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Replacing windows and exterior window trim is a remodeling task that I do quite often. Sometimes, I am called when a faulty installation has caused a catastrophic failure, and I end up rebuilding the opening, then reflashing and retrimming the window from scratch (see “Fixing a Poorly Installed Window,” Feb/19). I also do complete window replacement projects (see “Retrofitting New Windows in an Older House,” Apr/15). In both of these situations, I typically tear out the old wood trim—including the windowsills—and replace everything.
In some window projects, however, I find that some of the existing trim is in good shape, so I replace just the sections that are rotted to save the client the added expense. That often means replacing just the sill or just the casing.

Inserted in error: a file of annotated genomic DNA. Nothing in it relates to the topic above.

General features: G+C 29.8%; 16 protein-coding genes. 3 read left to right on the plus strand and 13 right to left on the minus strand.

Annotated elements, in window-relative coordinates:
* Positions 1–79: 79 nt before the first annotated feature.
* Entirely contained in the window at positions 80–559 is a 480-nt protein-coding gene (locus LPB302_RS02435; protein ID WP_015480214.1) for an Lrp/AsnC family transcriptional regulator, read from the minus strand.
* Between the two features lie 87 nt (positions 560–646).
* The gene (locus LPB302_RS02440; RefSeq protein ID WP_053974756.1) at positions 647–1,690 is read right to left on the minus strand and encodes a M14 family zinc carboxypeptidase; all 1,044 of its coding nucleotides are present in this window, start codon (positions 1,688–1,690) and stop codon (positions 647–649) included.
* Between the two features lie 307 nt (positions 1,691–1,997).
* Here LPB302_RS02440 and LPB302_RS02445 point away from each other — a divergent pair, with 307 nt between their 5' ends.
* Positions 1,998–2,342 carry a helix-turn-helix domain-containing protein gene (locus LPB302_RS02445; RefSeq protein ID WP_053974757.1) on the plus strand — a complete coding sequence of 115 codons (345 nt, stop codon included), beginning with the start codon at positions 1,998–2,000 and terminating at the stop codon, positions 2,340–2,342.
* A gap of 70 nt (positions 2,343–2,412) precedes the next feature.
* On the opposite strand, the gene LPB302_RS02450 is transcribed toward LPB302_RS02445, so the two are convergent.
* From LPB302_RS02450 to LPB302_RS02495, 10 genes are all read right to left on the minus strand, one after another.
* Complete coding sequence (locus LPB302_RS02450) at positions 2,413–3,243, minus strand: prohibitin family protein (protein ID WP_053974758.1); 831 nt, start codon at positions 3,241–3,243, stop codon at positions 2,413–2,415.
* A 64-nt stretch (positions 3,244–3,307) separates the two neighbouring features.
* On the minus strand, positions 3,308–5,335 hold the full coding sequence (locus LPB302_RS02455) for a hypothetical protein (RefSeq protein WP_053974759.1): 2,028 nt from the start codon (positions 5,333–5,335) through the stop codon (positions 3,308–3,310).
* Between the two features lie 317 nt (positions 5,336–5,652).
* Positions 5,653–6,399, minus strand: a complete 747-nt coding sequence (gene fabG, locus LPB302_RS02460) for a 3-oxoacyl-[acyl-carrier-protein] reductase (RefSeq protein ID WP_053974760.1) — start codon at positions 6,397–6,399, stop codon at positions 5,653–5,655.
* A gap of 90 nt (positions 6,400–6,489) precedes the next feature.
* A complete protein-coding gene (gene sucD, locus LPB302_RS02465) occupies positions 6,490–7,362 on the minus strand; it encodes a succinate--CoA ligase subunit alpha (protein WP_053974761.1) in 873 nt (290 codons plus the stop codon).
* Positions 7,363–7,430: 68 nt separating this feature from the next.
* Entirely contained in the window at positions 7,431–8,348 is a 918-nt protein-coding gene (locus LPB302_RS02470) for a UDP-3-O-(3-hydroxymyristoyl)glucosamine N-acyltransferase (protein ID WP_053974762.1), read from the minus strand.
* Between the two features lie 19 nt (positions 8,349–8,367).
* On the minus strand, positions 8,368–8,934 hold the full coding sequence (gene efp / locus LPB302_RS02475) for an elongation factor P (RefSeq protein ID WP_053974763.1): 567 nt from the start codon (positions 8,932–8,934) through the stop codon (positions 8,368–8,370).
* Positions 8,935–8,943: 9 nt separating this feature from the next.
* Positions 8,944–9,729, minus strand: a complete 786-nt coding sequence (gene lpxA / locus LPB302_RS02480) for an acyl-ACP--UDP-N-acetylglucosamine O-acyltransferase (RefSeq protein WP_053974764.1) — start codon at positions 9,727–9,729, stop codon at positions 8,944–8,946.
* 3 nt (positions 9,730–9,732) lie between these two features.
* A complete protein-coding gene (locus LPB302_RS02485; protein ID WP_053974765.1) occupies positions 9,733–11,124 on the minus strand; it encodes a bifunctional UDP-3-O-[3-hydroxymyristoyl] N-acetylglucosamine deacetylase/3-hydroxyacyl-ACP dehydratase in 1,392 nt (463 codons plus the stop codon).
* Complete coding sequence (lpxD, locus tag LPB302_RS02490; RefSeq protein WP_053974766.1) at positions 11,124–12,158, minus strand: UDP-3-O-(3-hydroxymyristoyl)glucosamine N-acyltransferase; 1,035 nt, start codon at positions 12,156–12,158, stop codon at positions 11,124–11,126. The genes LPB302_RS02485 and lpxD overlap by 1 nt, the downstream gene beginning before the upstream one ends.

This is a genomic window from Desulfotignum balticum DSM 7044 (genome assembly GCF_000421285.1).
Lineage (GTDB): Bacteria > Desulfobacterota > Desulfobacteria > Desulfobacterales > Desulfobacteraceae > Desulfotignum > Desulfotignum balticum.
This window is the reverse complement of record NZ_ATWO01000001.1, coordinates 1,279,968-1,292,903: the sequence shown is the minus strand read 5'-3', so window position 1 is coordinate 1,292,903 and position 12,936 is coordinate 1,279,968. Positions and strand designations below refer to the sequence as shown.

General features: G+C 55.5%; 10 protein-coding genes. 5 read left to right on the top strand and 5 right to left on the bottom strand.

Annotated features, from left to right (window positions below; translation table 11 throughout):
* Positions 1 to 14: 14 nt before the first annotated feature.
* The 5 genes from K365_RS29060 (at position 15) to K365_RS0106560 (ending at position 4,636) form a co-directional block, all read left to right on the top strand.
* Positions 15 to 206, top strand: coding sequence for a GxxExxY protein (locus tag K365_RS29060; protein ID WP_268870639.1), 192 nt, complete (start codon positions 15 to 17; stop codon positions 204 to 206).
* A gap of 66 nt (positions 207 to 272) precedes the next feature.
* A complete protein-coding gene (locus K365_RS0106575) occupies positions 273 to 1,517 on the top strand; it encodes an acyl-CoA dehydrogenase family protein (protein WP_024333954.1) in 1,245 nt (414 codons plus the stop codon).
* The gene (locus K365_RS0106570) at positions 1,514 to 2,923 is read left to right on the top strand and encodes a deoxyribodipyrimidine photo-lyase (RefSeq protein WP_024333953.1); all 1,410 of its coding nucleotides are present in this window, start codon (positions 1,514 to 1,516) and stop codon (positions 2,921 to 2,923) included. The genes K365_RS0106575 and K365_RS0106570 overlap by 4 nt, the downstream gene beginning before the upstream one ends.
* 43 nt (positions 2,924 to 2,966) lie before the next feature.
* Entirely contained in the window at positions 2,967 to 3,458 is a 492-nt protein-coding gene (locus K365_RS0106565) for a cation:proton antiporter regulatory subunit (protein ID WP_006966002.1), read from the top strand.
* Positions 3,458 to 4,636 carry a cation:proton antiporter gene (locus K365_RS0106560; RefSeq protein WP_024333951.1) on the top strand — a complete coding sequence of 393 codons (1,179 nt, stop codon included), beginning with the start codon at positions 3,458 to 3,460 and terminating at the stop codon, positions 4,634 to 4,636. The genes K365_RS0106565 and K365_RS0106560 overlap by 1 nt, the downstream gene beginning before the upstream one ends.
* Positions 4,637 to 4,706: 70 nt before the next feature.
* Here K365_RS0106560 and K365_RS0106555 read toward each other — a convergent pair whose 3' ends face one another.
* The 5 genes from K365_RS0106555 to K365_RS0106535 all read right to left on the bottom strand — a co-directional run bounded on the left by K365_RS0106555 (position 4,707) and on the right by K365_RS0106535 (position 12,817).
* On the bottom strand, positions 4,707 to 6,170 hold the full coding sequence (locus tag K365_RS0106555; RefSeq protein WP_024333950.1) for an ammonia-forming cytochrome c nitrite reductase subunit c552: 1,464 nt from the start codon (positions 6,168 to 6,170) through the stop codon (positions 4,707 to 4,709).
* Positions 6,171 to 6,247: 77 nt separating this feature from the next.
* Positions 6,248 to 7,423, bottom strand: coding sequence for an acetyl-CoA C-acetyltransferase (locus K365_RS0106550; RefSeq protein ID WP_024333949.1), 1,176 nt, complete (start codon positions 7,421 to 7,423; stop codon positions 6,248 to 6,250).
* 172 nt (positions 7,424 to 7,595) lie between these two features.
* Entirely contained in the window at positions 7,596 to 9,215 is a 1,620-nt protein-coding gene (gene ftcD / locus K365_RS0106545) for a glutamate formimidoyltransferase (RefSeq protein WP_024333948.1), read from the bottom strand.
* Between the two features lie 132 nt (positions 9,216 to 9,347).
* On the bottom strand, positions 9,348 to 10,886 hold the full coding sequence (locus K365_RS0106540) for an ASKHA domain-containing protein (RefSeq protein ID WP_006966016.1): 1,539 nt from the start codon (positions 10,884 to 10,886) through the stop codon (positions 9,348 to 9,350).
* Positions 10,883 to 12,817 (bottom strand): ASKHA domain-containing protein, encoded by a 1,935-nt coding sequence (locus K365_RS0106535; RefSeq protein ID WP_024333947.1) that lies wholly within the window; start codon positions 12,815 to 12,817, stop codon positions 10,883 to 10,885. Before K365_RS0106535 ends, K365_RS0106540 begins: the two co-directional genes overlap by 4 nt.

I recently returned to a replacement window project that I had completed some years ago. In that case, the 1 1/2-inch-thick old-growth wooden sills had been in great shape at the time, so I left them in place, though I replaced the rest of the trim with PVC. Those sills had finally given out, and it was time to retrofit new ones. My first task was cutting the nails attaching the old sills to the original jambs and removing them. The new PVC sills matched the original sills and slid in easily from the outside. Adding the PVC sills brought all the window trim up to date and will keep the windows performing well for years to come.